The park boasts nearly 400 miles of hiking trails and more than 127 alpine lakes below the North Cascades mountains.
Next: This park is a large island.
8. Isle Royale National Park
Isle Royale National Park | NPS.gov
Near Thunder Bay, Canada, this national park is the largest island in Lake Superior, the world’s largest freshwater body. Many tourists come for the park’s rugged isolation. It’s the only place where moose and wolves coexist without bears at the top of the predator chain. Visitors can tour the park’s 400 satellite islands by boat.
This park may seem underrated with just 14,000 annual visitors (fifth least-visited national park), but it has the highest backcountry use. Don’t try to get there by car — it’s accessible only by boat or seaplane — and don’t come in winter, which is when it’s closed.
Next: 6 million tourists stop by per year.
9. Grand Canyon National Park
Grand Canyon National Park | Mladen Antonov/Getty Images
This massive chasm is a natural wonder, measuring around 277 river miles in length, up to 18 miles in width, and a mile deep. Around 6 million visitors stop by yearly to gaze at the majestic red and orange splendor.
Anyone who’s been to this park can attest to the crowds, especially on the uber-popular Bright Angel Trail. Those seeking more seclusion can head to the North Rim for hardcore hiking and backwoods camping.
Next: 400 miles of caves in the Midwest
10. Mammoth Cave National Park
Mammoth Cave National Park | zrfphoto/iStock.com/Getty Images
Situated in hilly south-central Kentucky, Mammoth Cave is the longest cave system in the world. It spans more than 400 miles explored. The caves are made up of limestone strata capped by a layer of sandstone. New discoveries add several miles to the system each year.
The National Park Service provides cave tours, some of which are only lit by visitor-carried lamps. Other “wild” tours branch out away from the developed areas into muddy, dusty tunnels.
Next: Be the first to see the sun rise, in this park.
11. Acadia National Park
Acadia National Park | StevenSchremp/Getty Images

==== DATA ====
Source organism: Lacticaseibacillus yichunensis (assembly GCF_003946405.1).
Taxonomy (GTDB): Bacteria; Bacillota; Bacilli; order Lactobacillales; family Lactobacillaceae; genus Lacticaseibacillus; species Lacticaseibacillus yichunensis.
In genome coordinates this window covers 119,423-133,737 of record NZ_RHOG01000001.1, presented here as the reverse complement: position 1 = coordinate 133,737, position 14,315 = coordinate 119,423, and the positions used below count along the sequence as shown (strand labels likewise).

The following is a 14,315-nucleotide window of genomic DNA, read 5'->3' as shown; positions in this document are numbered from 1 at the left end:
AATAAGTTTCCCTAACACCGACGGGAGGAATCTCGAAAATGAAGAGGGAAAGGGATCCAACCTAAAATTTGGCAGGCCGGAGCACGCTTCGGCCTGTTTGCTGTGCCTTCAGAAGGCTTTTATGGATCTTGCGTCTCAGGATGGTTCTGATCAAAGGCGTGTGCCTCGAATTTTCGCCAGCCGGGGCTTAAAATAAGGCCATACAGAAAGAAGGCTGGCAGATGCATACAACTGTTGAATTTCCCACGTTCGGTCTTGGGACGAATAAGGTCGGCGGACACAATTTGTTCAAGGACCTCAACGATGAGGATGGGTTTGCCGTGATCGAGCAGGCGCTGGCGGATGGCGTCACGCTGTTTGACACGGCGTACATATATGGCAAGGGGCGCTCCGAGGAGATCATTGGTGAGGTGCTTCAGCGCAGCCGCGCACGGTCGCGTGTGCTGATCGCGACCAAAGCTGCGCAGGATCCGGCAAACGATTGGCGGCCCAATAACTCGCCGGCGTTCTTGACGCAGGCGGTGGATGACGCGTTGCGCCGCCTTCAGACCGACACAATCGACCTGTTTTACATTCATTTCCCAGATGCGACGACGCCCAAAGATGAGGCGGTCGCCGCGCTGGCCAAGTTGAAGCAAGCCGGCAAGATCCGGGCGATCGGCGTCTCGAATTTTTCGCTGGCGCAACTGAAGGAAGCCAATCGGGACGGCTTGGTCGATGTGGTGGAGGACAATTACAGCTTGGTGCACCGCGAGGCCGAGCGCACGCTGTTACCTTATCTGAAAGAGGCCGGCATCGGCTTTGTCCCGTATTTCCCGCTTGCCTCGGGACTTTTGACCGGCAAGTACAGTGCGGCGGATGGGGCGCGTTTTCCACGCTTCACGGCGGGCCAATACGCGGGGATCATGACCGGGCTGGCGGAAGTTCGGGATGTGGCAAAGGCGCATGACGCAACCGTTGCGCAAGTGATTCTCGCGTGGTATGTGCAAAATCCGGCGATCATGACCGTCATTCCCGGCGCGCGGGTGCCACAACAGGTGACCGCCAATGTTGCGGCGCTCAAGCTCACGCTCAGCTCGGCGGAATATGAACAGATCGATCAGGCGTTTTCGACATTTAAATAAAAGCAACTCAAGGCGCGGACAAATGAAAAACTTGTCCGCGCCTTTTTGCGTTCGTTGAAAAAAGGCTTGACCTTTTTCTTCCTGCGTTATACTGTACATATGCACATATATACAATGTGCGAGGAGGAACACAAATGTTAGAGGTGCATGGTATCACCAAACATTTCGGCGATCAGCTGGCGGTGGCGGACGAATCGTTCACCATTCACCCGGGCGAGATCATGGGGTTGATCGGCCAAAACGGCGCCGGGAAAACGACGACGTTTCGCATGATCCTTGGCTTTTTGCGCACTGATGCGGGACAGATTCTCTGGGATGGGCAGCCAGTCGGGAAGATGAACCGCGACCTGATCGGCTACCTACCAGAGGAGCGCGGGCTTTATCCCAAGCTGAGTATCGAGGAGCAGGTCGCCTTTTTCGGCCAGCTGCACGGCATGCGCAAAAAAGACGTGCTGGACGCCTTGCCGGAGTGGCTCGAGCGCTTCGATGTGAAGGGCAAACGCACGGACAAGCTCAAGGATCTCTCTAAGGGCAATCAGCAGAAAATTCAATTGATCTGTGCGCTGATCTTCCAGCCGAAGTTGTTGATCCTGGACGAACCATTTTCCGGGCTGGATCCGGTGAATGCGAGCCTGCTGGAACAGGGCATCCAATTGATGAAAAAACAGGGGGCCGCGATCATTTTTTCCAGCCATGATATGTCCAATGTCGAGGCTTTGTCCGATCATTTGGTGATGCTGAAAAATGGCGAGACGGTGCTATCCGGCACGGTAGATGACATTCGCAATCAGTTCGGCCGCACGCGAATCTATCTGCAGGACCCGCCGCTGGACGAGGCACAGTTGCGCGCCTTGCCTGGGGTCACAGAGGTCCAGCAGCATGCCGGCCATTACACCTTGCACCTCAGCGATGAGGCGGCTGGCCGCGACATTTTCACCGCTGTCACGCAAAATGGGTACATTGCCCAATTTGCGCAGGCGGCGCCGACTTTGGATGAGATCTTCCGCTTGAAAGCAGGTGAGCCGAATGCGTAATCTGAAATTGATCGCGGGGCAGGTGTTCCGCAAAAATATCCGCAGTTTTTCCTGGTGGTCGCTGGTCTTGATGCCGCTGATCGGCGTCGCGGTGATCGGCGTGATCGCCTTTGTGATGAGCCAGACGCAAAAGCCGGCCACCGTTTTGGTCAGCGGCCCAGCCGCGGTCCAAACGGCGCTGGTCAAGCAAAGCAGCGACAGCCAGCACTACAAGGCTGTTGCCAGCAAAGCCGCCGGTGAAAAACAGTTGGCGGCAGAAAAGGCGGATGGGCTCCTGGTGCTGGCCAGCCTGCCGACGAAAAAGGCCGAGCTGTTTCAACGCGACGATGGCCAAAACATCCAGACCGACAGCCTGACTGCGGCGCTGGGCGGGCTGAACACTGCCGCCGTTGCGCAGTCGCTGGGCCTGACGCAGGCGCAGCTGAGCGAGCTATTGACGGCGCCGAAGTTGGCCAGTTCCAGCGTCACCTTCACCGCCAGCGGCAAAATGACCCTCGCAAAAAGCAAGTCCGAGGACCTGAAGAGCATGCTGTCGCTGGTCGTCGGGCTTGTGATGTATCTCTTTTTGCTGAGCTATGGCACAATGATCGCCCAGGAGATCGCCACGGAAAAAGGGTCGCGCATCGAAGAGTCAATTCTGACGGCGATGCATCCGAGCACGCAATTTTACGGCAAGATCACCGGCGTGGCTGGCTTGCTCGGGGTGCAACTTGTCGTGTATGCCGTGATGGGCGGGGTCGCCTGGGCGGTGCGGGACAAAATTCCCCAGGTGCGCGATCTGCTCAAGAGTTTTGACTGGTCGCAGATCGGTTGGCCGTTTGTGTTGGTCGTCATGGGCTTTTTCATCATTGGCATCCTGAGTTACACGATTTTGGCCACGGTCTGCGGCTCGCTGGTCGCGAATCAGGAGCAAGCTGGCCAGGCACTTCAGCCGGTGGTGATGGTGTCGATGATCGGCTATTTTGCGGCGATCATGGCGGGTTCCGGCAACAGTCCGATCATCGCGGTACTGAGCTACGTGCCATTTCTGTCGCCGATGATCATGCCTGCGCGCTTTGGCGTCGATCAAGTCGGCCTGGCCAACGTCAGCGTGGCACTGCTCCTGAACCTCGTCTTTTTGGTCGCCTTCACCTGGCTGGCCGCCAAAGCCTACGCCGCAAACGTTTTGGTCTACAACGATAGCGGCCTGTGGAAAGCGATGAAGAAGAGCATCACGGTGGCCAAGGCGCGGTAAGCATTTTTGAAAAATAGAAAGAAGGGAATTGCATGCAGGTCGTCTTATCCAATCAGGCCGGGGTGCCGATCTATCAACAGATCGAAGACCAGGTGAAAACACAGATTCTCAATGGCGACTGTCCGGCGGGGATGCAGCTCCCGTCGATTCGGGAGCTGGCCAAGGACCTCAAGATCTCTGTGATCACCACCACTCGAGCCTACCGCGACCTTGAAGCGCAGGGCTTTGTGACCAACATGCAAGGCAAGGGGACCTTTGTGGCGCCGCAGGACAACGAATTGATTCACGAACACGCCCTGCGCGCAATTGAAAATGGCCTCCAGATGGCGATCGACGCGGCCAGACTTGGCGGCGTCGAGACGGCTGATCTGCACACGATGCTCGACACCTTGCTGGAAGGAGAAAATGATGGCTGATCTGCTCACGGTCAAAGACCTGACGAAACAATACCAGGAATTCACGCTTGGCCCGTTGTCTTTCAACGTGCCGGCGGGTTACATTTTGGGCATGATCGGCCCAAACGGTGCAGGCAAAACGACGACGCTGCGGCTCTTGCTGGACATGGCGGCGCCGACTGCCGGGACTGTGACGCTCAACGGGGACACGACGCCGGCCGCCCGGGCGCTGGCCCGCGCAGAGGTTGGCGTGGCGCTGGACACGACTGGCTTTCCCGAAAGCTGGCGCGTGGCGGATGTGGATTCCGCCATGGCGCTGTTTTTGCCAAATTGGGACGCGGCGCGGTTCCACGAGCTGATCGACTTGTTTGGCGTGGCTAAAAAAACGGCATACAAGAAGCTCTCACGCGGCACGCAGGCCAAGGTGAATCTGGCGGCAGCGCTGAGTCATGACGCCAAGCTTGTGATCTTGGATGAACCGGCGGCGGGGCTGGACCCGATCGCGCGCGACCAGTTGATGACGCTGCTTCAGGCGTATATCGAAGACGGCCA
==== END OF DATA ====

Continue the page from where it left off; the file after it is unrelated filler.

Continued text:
More than 3.3 million people visit Acadia National Park each year to explore seven mountain peaks above 1,000 feet. Nestled along the North Atlantic coast, this spot is also home to 158 miles of hiking trails and 25 miles of carriage roads featuring 16 stone bridges. It’s the oldest national park east of the Mississippi River.
The mountains of Acadia offer views of the ocean, island lakes, and pine forests. A popular spot is Cadillac Mountain, one of the first places in the U.S. to see the sun rise each day.
Next: A park conveniently located near a big city
12. Rocky Mountain National Park
Rocky Mountain National Park | Nick1803/iStock/Getty Images
The Rockies sit just 70 miles north of Denver, making for a convenient daytrip. But you could spend many days exploring the national park, with its 355 miles of trails, 147 lakes, and 77 mountains more than 12,000 feet tall. The main attraction is hiking; the park’s 350 miles of trails wind through pine and spruce forests, past alpine lakes, and fields of wildflowers. While you’re hiking, you just may spot some elk or bighorn sheep.
Next: A park with some of the darkest night skies
13. Great Basin National Park
Great Basin National Park | NPS.gov
Nevada’s sole national park is a remote desert spanning 77,000 acres. The basin stretches from 5,000 feet above sea level all the way to 13,000 feet up. Here you’ll find some of the darkest skies in the contiguous states, making it a popular spot for stargazers. While in colder seasons it attracts skiers, in warmer months it brings hikers and campers.
Lehman’s Caves is a popular spot, with its glittering marble caverns. Many visit the six-story limestone Lexington Arch (one of the largest in the country) by taking a 3.4-mile round-trip hike.
Next: A park with a former president’s home
14. Theodore Roosevelt National Park
Theodore Roosevelt National Park | NPS.gov
- North Dakota
In 1883, New Yorker Theodore Roosevelt arrived in these parts to hunt buffalo, and he started several ranches in the area. Now, some of the former president’s land is incorporated into a national park bearing his name. People visit for scenic drives, wildlife viewing, camping, and hiking on 100 miles of trails. Bison, coyotes, cougars, horses, badgers, and prairie dogs roam the land.
While the park received just 754,000 visitors in 2016, that was a 30% increase over the prior year. Many visit Roosevelt’s Maltese Cross Cabin, maintained by the National Park Service.
Next: Thousands scale this park’s glaciers each year.
15. Mount Rainier National Park
Mount Rainier National Park | gmc3101/iStock/Getty Images
Mount Rainier is described as “an icon in the Washington landscape,” towering up to 14,410 feet above sea level. An active volcano (it last erupted in 1854), this mountain is the most glaciated peak in the contiguous U.S., feeding into six major rivers. Every year, thousands of climbers scale the glaciers for views of the steaming volcano and surrounding icy cold rivers.
Not into mountain climbing? You can drive up to a spot called Sunrise for breathtaking views of the valleys below. At 6,400 feet, it’s the highest point in the park accessible by car.